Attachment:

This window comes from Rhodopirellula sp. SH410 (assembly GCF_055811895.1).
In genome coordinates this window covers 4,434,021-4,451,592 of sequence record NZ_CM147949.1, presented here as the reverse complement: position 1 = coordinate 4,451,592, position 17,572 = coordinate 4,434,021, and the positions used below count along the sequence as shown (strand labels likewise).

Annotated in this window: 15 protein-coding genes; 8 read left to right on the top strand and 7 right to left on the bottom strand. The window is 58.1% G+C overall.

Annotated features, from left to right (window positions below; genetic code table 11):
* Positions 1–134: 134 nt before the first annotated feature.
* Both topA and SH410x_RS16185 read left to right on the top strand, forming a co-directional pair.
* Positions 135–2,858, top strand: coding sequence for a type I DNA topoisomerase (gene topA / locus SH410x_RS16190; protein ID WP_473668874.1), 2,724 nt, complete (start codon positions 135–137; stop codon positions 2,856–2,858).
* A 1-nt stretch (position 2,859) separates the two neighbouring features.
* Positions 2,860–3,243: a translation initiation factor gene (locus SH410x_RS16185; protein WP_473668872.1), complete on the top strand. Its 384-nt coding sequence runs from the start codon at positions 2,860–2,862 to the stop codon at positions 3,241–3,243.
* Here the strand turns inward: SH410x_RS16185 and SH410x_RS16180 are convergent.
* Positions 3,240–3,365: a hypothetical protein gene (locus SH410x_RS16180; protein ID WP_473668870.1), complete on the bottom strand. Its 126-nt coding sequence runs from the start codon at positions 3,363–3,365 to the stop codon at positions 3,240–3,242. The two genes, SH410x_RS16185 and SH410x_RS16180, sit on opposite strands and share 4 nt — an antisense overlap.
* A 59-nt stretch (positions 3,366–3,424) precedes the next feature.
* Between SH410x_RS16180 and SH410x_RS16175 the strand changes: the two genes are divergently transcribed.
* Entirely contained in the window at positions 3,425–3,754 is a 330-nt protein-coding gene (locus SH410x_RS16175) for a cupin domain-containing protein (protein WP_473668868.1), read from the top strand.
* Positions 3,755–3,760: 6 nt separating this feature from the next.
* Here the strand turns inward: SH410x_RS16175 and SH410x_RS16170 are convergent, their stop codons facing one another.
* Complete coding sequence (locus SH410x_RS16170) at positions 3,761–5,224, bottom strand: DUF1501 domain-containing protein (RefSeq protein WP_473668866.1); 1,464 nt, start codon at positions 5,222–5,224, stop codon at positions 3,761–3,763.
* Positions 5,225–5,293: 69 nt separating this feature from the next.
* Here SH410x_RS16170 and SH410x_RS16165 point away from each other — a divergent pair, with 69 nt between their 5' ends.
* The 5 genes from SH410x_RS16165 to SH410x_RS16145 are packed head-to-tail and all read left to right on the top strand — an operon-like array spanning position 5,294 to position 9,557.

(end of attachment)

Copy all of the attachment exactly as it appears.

This window comes from Rhodopirellula sp. SH410 (assembly GCF_055811895.1).
In genome coordinates this window covers 4,434,021-4,451,592 of sequence record NZ_CM147949.1, presented here as the reverse complement: position 1 = coordinate 4,451,592, position 17,572 = coordinate 4,434,021, and the positions used below count along the sequence as shown (strand labels likewise).

Annotated in this window: 15 protein-coding genes; 8 read left to right on the top strand and 7 right to left on the bottom strand. The window is 58.1% G+C overall.

Annotated features, from left to right (window positions below; genetic code table 11):
* Positions 1–134: 134 nt before the first annotated feature.
* Both topA and SH410x_RS16185 read left to right on the top strand, forming a co-directional pair.
* Positions 135–2,858, top strand: coding sequence for a type I DNA topoisomerase (gene topA / locus SH410x_RS16190; protein ID WP_473668874.1), 2,724 nt, complete (start codon positions 135–137; stop codon positions 2,856–2,858).
* A 1-nt stretch (position 2,859) separates the two neighbouring features.
* Positions 2,860–3,243: a translation initiation factor gene (locus SH410x_RS16185; protein WP_473668872.1), complete on the top strand. Its 384-nt coding sequence runs from the start codon at positions 2,860–2,862 to the stop codon at positions 3,241–3,243.
* Here the strand turns inward: SH410x_RS16185 and SH410x_RS16180 are convergent.
* Positions 3,240–3,365: a hypothetical protein gene (locus SH410x_RS16180; protein ID WP_473668870.1), complete on the bottom strand. Its 126-nt coding sequence runs from the start codon at positions 3,363–3,365 to the stop codon at positions 3,240–3,242. The two genes, SH410x_RS16185 and SH410x_RS16180, sit on opposite strands and share 4 nt — an antisense overlap.
* A 59-nt stretch (positions 3,366–3,424) precedes the next feature.
* Between SH410x_RS16180 and SH410x_RS16175 the strand changes: the two genes are divergently transcribed.
* Entirely contained in the window at positions 3,425–3,754 is a 330-nt protein-coding gene (locus SH410x_RS16175) for a cupin domain-containing protein (protein WP_473668868.1), read from the top strand.
* Positions 3,755–3,760: 6 nt separating this feature from the next.
* Here the strand turns inward: SH410x_RS16175 and SH410x_RS16170 are convergent, their stop codons facing one another.
* Complete coding sequence (locus SH410x_RS16170) at positions 3,761–5,224, bottom strand: DUF1501 domain-containing protein (RefSeq protein WP_473668866.1); 1,464 nt, start codon at positions 5,222–5,224, stop codon at positions 3,761–3,763.
* Positions 5,225–5,293: 69 nt separating this feature from the next.
* Here SH410x_RS16170 and SH410x_RS16165 point away from each other — a divergent pair, with 69 nt between their 5' ends.
* The 5 genes from SH410x_RS16165 to SH410x_RS16145 are packed head-to-tail and all read left to right on the top strand — an operon-like array spanning position 5,294 to position 9,557.